Time for specified reliability should be minimized
What is Wiegert’s method?
Determines quadrat size and shape
Easy and fast
Select quadrat size and shape that minimizes cost and variance (time = money)
What is Hendricks’ method?
Determines quadrat size and shape
More accurate, strict assumptions, but slower
Variance decreases with larger quadrat size
Time to read a quadrat is proportional to size (2m^{2} is twice as costly as 1m^{2})
What is the N_{min} method?
Determines adequacy and efficiency of sampling
What is the nested quadrats method?
Determines quadrat size and shape
Used to define a species-area curve for plant communities
What are quadrat size and shape effects?
Rectangular quadrats are the best in heterogeneous habitats
Circular quadrats work well with permanently marked points in sequential sampling (not in grasslands)
Size and shape effects are not about biased abundance estimates as much as they are about efficiency
Do pilot studies to determine optimal size and shape for your particular study (statistically, ecologically, and logistically)
Take home message on quadrat size and shape
No single quadrat size or shape can be universally used
Do a pilot study to gather means, variances, and costs
When can you ignore recommendations about size and shape of quadrats?
If you want to compare your data with older data gathered with a specific quadrat
If sampling several habitats, species, across seasons
How do we determine where to place quadrats?
There is no evidence that random placement of sample units gives better results than stratified or regular placement
How do we determine sampling strategy?
Clearly specify the statistical population
Decide your sampling units and your experimental units
Select a sample and adopt a variety of sampling plans as necessary
What is sampling design?
Method of placement and # of samples must be decided before sampling
What is meant by adaptive sampling?
Take advantage of spatial pattern in the population to obtain more precise measures of abundance
What is an adaptive cluster sample?
Begins with normal random sampling but when an organism of interest is detected, additional quadrats in the vicinity of the original quadrat are added to the sample
What is meant by multi-stage sampling?
Used to describe any design where there are > 2 levels of sample selection
What is cover?
% of area (ground) covered by vegetation or other material
What are the four basic types of cover obtained in ecological sampling?
Basal cover
Canopy cover
Foliar cover
Ground cover
Why do we measure cover?
Cover is an indicator of ecological processes
Cover also serves as a management indicator for monitoring
How does cover measure dominance?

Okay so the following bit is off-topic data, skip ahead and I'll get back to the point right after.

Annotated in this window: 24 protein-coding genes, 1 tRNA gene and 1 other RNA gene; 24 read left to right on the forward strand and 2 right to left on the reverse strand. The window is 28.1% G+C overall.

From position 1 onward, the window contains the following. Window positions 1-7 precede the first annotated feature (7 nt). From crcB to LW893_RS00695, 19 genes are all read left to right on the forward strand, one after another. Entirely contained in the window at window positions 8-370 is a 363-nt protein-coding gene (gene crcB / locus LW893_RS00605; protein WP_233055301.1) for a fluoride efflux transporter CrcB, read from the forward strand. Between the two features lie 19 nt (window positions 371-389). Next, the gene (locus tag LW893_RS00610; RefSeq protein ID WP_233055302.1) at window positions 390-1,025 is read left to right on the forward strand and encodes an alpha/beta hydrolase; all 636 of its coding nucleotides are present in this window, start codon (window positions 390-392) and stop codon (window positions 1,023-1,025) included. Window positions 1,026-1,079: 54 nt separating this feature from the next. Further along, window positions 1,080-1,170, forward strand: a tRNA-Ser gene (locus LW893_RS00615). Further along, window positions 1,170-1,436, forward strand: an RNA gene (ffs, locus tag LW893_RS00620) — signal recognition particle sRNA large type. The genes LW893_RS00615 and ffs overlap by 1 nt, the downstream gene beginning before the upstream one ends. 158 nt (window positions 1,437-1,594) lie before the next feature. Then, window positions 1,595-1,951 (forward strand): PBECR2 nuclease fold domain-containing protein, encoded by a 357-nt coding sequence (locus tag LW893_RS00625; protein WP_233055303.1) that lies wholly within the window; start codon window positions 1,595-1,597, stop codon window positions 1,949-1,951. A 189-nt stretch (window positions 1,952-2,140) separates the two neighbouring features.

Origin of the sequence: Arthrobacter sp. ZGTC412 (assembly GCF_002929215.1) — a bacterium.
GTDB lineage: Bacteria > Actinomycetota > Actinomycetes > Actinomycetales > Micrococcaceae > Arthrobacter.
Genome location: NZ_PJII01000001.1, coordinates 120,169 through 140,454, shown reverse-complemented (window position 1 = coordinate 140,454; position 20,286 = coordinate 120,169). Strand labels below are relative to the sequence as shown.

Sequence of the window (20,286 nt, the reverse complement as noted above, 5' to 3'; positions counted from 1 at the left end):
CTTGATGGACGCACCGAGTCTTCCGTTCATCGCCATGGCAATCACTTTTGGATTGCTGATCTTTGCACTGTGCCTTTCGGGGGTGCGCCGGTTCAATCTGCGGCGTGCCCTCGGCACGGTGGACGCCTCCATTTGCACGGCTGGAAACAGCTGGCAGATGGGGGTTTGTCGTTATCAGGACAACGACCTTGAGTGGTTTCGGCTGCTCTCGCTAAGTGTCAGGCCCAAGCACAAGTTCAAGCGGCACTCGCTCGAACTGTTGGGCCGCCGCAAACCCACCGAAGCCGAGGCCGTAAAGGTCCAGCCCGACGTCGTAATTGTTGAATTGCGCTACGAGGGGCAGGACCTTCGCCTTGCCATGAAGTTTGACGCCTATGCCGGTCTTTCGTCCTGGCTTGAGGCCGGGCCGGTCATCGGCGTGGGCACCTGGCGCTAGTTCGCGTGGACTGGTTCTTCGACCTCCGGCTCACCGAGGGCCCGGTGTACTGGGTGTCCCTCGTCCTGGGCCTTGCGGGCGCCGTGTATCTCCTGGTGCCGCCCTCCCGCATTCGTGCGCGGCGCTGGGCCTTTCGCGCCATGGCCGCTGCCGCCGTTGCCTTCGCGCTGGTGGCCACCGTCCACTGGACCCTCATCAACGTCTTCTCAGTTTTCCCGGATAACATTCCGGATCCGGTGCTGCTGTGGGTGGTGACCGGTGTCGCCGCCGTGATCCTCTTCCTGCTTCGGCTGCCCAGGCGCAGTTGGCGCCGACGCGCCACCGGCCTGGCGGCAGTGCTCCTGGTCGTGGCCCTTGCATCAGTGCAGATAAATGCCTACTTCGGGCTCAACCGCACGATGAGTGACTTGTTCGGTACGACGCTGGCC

Cover is an ecological indicator of which species are dominating the site
What are the common methods for assessing cover?
Simple quadrats (1m^{2} square)
Line intercept
Point quadrats
Loop methods
Ocular estimate method
What is the line-intercept method?
Assessment of the distance (and sometimes width) along a line that is intercepted by a plant species or type
What are point methods (to assess cover)?
Examination of many points on a site to estimate the proportion of "hits" of a species
What are ocular methods (to assess cover)?
Uses concept that even if it is not possible to accurately estimate precise cover for a given quadrat, it may be easy to estimate broad cover classes
From our lab exercise of estimating plant cover what are factors to consider prior to sampling?
Time efficiency
Vegetation type
How to calculate variance and SD
Sample consistency
In our lab of estimating plant cover which method best estimated cover?
Ocular > 1-point > line-intercept > true mean > 10-point
What is the difference between correlation and regression?
Correlation - variables simply vary together
Regression - variables vary together but there is evidence of a causal relationship
What is a contingency table?
Display format used to analyze the relationship between two or more categorical variables
What is a chi-square analysis?
Used to determine if there is a difference between expected and observed frequencies in one or more categories
Non-parametric
What is the chi-square formula?
How do you calculate expected frequencies for a chi-square analysis of a contingency table?
What are the types of t-tests?
Equal variance (parametric)
Unequal variance (non-parametric)
What are ANOVAs?
Analysis of variance that compares two or more means
Parametric
What are plotless sampling procedures and when are they used?